Gypsy jives

Local crowds get something different from French oud player Thierry Titi Robin.

gypsy jive 88 298 (photo credit: )
gypsy jive 88 298
(photo credit: )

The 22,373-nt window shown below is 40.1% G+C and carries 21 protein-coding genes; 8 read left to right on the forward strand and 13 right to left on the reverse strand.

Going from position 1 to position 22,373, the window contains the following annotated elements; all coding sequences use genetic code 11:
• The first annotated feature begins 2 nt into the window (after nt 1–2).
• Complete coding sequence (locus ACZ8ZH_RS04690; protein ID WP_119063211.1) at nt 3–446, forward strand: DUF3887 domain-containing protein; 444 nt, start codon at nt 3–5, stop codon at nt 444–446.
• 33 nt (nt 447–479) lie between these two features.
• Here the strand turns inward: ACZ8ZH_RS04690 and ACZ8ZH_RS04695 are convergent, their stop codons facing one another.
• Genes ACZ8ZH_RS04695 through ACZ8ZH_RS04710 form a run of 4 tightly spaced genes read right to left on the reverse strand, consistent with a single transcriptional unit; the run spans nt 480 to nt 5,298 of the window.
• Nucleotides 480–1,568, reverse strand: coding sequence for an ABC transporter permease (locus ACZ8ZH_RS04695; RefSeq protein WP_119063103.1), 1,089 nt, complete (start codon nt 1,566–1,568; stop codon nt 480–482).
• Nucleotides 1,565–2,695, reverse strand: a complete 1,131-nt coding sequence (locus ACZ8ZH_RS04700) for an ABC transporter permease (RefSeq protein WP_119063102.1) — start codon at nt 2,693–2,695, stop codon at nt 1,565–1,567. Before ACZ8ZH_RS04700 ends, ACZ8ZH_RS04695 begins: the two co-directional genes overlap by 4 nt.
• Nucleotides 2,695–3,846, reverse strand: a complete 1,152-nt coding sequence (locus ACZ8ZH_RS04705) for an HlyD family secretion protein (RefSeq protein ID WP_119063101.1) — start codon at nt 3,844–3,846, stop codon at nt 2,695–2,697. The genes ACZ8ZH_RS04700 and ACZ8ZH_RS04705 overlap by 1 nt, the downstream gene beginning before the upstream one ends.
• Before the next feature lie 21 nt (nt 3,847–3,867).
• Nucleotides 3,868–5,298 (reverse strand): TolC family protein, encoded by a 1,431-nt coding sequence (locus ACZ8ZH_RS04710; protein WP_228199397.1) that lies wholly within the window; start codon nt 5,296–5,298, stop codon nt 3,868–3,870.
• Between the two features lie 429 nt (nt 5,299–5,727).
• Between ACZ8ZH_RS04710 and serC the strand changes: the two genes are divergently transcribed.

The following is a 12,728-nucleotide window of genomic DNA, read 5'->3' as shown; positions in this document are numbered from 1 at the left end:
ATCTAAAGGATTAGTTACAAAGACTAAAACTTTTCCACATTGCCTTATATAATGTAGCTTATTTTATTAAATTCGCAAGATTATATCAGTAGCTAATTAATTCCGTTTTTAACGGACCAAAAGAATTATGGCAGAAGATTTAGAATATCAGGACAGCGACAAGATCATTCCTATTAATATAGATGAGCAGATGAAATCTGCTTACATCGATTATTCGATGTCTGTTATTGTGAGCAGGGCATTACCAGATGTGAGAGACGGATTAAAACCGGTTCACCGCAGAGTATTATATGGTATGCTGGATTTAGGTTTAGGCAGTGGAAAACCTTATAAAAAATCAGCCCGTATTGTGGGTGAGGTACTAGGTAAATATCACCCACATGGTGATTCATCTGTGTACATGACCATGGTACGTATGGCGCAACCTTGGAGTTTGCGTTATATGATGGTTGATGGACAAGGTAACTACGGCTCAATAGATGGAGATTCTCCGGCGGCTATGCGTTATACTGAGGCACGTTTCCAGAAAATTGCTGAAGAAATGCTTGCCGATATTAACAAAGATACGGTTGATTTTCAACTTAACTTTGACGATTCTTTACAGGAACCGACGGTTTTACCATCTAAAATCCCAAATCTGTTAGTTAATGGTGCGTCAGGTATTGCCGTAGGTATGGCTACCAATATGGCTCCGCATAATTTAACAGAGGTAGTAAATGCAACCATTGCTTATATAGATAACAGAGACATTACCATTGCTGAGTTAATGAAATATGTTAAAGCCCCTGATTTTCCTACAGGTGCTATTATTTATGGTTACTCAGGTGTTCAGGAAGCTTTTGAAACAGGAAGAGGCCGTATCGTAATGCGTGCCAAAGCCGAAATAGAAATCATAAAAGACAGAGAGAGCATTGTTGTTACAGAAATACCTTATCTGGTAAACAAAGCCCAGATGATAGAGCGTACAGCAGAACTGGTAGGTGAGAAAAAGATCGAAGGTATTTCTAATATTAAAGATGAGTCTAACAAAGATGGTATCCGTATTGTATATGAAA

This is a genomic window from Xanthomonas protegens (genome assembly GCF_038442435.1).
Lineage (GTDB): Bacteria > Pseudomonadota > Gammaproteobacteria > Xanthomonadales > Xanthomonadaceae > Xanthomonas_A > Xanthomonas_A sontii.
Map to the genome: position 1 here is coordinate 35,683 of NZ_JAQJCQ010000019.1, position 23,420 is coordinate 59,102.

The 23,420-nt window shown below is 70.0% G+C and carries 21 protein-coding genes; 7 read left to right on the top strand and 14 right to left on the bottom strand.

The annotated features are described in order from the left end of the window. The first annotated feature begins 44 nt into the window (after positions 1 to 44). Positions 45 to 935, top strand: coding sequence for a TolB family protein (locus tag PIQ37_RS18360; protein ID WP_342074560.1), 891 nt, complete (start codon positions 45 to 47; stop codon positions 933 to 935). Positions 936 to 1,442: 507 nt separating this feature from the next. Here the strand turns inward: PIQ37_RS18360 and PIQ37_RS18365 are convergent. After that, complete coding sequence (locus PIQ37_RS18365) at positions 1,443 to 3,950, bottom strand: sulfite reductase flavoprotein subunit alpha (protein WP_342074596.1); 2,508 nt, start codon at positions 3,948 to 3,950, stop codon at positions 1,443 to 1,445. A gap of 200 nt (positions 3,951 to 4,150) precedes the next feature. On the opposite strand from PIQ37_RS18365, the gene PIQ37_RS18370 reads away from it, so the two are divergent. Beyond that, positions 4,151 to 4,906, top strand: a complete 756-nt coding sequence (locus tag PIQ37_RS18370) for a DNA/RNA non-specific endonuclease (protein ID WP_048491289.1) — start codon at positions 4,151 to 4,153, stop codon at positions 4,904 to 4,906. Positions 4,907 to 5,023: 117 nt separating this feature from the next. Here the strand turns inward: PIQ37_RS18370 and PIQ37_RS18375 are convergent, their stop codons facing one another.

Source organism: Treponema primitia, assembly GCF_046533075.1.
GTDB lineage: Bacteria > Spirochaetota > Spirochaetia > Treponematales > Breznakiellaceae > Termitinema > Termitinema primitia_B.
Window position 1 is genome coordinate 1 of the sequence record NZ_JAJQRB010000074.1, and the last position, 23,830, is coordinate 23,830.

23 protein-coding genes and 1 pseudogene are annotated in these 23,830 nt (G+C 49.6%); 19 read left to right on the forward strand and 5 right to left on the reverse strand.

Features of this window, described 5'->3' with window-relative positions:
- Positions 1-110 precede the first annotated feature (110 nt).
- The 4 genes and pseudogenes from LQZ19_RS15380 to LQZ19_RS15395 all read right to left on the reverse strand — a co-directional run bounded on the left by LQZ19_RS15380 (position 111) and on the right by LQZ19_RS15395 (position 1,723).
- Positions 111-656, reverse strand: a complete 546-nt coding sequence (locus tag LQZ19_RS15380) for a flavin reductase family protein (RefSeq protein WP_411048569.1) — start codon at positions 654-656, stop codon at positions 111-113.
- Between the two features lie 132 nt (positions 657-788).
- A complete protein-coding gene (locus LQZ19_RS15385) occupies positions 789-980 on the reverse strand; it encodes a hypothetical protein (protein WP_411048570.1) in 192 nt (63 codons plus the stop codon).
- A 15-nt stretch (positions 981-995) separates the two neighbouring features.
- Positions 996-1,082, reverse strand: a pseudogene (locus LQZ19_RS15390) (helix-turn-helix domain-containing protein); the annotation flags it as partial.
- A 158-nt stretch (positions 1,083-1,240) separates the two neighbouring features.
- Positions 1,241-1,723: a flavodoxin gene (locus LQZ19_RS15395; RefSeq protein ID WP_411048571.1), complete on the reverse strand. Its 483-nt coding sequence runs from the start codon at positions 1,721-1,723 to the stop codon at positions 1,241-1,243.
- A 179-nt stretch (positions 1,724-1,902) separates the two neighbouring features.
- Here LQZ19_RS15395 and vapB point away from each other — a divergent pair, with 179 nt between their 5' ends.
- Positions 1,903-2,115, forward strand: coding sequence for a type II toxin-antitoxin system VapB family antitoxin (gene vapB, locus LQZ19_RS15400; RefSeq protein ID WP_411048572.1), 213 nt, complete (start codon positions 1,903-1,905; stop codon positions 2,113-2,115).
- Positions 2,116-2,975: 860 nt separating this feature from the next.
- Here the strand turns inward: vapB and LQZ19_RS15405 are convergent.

At first glance, the old adage of carrying coals to Newcastle seems to offer an apt description of Thierry Titi Robin's forthcoming musical intent in this part of the world. What could an oud player from France possibly have to add to the plethora of our own local ethnic musicians? We may not exactly have the economic robustness or, indeed, political stability of western Europe but we do have ethnic musicians practically coming out of our ears. But, rest assured, Robin says he has no intention of showing us how to play our own indigenous music. "No, I don't pretend I am an Arabic musician or that I come from the Middle East," said the guitarist and oud and bouzouki player in an interview from Paris. "I think I bring something else to the music." This Friday, Robin will demonstrate his added artistic value, with his quintet, to an audience at Jerusalem's Maabada venue, after performing in Gaza and Ramallah on the two preceding days. Although it looks like Robin is not exactly a product of his times or cultural climes, in fact he is both and neither. Now in his late forties, like others of his generation Robin grew up with a heady mix of Sixties and Seventies pop and rock. In fact, when he got around to picking up a guitar, while in his teens, it was the iconic figures of the likes of Jimi Hendrix and Eric Clapton who initially inspired the budding musician. But there were other, local, influences that pulled at Robin's heart strings and guitar strings. "Where I grew up, in west France, I had a lot of Moroccan friends. Sure, I listened to [American] blues, jazz and rock and roll on the radio like all French boys at the time, but I also played this Moroccan blues everyday with my friends. I had a source of blues, from Africa, just ten minutes away from my house. That was wonderful for me." There were other sources of inspiration near at hand too as Robin was drawn to the sounds and rhythms of the French gypsies he met in his neighborhood and at music venues across France. "Their music really appealed to me. I liked the joy and the stories they told through their playing." For most music lovers in the West gypsy music is generally associated with legendary Belgian-born jazz guitarist Django Reinhardt who brilliantly incorporated his own ethnic music in the merrily undulating swing style jazz format. However, Robin's gypsy music interests pertain to a different area of the genre. "In the north of France there is the manouche style, like Django Reinhardt's, which has some jazz influences...I love what Django did but I have more of the Mediterranean influence." For Robin, the latter also includes sounds and rhythms from this part of the world. "In France there are many people from eastern countries and North Africa, Arabs and Jews and Christians, who know these traditions very well. I felt very comfortable with the things they played." However, there were plenty of people around Robin who did not appreciate these extraneous musical styles, and his interest in them sometimes got Robin into trouble. "I have been asked by people before why I don't play French and western music, why I play music from the Mediterranean and the east. Some of them actually get angry about it, as if I shouldn't play that music. But for me it's natural. It's what I want to play." So, in France, local audiences think Robin plays an exotic mix of Middle Eastern and gypsy music. But, what about people in the Middle East who know a thing or two about Robin's adopted style? "When I play to Arabic audiences they say I have a gypsy style, and when I play to gypsies they say I have an Arabic style. People in the Middle East don't need someone like me to play their music. Still, I think I have something else to offer them. When I play I don't think about the style; I think about my life and all the experiences I have had, and the music I have learned." The Thierry Titi Robin Quintet will play at the Maabada in Jerusalem on December 16. Doors open at 10 p.m. For further info call 02-6292000 or go to: